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Who will save the saviours?

Even as vaccine manufacturers, hospitals and governments race against a mutating virus, cybercriminals are exploiting weak links in their hurriedly scaled-up systems and processes

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A report from Cyfirma, a Singapore/Japan-based Cyber intelligence and threat discovery platform, has details of how cybercriminals from Russia, China, Korea, and the Middle East are reportedly targeting 12 countries including India, to steal COVID vaccine research data, patient information, clinical trials data, supply chain and vaccine production information. As per the report, there are 15 active hacking campaigns underway.

The targets? Pharmaceutical, vaccine and medical device companies, major hospitals, and health departments of governments and approving agencies involved in COVID-19 drug and vaccine R&D, clinical trials and national vaccination trials.

India’s Cipla, Dr Reddy’s Labs (DRL), Divi’s Labs, Torrent Pharma, Abbott India, Sun Pharma, Zydus Cadila have reportedly been the targets of these attacks, in addition to marquee MNCs like GSK, Novo Nordisk, Pfizer, AstraZeneca, etc and hospitals like John Hopkins, Cleveland Clinic, etc. The updated list of targets includes Serum Institute of India (SII), Bharat Biotech, All India Institute of Medical Sciences (AIIMS) and Patanjali.

According to the report, suspected hacking group APT 29 and its affiliates have been active since October 2020 targeting global pharma companies, hospitals working on COVID-19, approving authorities in US, UK, India, Japan, Korea, Spain and Brazil.

The second campaign detailed by the Cyfirma report is run by APT 10 or affiliates and has been active since June 2020, reportedly targeting global vaccine approval authorities, medical devices and appliance companies, pharma companies and hospitals in India, Italy, Australia, Japan, Taiwan, Brazil and Germany.

In the third campaign suspected to be run by a hacking group known as Lazarus or affiliates, medical appliance and device making companies, vaccine approval authorities and pharma companies in US, UK, Japan, South Korea and Mexico were targeted.

According to Cyfirma, the hackers’ motives are to create competitive advantage and financial gain through this theft of intellectual property, and cause reputational damage to these companies and by extension, countries.

The common links between the three hacking campaigns described in the Cyfirma report pinpoint vulnerable systems running on weak operating systems, which are being exploited and infiltrated by the hackers.

The cybercriminals, at least in some cases backed clandestinely by their governments, are hitting where it hurts the most. These organisations will have to plug the gaps in their IT firewalls quickly and effectively and save themselves from such cybercriminals while saving the world from viruses and the like.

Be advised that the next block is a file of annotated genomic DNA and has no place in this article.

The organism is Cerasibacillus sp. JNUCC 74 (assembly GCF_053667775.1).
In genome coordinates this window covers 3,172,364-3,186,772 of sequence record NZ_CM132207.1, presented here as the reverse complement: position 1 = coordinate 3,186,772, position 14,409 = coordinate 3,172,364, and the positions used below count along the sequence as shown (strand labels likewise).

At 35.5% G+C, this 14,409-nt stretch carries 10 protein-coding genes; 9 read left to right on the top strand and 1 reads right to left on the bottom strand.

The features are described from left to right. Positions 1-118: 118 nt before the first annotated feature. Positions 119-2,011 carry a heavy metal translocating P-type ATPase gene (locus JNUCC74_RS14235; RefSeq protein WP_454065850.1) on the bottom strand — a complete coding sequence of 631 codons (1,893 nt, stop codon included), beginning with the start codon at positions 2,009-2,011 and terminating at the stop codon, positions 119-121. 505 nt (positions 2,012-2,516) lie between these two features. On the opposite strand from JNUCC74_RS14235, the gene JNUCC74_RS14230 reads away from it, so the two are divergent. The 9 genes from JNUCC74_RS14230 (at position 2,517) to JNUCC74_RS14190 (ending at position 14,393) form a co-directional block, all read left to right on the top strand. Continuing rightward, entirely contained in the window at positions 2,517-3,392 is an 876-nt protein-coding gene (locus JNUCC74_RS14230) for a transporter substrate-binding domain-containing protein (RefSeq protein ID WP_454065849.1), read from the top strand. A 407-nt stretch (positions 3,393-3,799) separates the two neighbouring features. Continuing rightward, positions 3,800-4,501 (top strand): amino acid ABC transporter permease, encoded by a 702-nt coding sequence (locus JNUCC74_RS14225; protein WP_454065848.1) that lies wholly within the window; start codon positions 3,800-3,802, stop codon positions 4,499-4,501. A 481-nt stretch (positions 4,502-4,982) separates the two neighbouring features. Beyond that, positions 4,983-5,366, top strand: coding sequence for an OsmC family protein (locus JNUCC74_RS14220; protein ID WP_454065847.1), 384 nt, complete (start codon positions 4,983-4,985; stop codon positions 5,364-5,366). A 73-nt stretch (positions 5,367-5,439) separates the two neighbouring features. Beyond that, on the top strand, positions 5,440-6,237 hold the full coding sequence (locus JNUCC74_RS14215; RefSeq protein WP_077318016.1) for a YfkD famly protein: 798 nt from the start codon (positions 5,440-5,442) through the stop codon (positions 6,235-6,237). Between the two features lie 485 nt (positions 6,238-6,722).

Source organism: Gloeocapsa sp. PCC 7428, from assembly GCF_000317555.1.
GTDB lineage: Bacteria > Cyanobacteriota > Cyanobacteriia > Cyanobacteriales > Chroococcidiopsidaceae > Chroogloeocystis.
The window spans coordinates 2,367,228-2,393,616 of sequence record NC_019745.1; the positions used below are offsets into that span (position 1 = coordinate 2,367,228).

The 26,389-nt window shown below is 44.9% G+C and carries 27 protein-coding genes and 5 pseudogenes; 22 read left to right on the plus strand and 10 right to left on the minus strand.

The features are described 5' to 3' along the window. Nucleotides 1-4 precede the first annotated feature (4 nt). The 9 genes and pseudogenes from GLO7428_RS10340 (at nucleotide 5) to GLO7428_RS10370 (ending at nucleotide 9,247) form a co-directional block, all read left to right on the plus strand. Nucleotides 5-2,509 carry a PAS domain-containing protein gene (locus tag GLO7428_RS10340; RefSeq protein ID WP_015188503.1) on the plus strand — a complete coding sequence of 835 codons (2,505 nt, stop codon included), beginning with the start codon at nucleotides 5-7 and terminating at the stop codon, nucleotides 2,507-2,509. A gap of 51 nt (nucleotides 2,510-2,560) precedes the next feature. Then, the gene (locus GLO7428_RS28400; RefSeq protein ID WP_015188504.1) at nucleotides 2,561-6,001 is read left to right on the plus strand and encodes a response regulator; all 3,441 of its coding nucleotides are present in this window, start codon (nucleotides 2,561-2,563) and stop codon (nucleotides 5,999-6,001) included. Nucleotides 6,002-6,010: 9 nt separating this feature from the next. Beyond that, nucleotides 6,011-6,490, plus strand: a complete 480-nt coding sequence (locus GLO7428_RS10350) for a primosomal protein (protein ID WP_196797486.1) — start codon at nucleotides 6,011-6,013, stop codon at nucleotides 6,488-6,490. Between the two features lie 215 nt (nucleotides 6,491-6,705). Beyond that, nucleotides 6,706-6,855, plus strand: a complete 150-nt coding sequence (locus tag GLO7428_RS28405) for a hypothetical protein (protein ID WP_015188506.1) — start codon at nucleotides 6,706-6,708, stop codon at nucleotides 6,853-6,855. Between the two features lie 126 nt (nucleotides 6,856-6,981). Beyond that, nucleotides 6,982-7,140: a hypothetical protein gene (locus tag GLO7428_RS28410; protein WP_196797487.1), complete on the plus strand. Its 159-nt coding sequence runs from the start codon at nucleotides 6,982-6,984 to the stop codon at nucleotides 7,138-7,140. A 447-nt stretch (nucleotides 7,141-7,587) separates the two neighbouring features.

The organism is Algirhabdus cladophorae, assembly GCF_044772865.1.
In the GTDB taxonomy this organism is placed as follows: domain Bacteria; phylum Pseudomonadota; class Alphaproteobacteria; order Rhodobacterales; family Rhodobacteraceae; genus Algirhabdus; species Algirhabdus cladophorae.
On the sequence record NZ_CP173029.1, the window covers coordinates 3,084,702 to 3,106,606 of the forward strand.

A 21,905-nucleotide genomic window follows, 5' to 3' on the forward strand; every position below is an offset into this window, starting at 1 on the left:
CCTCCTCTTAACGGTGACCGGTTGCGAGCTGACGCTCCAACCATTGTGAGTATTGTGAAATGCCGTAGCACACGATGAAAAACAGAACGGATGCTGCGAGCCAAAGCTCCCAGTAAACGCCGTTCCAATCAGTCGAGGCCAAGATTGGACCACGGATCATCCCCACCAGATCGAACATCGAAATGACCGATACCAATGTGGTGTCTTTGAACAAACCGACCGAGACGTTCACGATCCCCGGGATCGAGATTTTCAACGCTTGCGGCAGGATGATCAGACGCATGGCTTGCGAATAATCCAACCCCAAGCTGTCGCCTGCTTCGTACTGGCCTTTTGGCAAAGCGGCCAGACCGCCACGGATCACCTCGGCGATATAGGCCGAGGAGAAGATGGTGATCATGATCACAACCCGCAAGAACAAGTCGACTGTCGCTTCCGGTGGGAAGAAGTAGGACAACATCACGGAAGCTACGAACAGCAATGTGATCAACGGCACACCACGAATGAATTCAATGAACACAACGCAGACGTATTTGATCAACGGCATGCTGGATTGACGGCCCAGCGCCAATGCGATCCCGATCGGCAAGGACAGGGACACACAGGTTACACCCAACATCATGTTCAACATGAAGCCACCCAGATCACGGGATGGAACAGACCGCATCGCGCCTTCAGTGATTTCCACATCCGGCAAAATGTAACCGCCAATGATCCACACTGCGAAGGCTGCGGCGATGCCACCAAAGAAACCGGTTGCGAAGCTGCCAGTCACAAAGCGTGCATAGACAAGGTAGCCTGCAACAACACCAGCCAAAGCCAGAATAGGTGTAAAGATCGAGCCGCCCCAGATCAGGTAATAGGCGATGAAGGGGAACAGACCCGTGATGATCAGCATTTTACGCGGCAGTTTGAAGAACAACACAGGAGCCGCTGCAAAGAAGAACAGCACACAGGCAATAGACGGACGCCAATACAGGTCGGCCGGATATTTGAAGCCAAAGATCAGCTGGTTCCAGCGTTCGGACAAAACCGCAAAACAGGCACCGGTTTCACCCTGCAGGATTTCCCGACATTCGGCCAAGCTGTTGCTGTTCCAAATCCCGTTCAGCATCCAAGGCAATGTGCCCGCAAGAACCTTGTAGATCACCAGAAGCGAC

At stake is not just India’s vaccine diplomacy initiatives but also ensuring speedy and equitable distribution of vaccines within our country.

India’s COVID-19 vaccination campaign has seen a fair bit of vaccine hesitancy, even among healthcare workers. The irony is that while other countries are hounding companies to ramp up manufacturing and supplies, some companies in India could be left with expired vaccines due to an inefficient distribution and allocation system, or vaccine hesitancy.

The Ministry of Health & Family Welfare did launch a campaign highlighting how prominent doctors have taken the vaccine. And Prime Minister Modi’s vaccination on March 1 is being seen as a loaded statement.

Not only did he wait his turn, kicking off the next phase of vaccinations for citizens over 60 years, he chose Bharat Biotech’s Covaxin, hopefully setting to rest doubts about the vaccine and its approval process.

But vaccine and pharma companies want the government to go one step further. Unhappy with the price cap of Rs 150/- per shot (which Union Health Minister Dr Harsh Vardhan shelled out on March 2 when he and his wife took their first doses at a private hospital in Delhi), the top brass from companies ranging from SII, Bharat Biotech, DRL, and Cadila Healthcare is said to be meeting PM Modi to ask for more viable prices for their COVID-19 vaccines for distribution in the private sector.

What will be considered fair compensation? Is this about profiteering during the pandemic? Or nurturing an ecosystem vital to save us from the next pandemic? Will the government step up and save the saviours?

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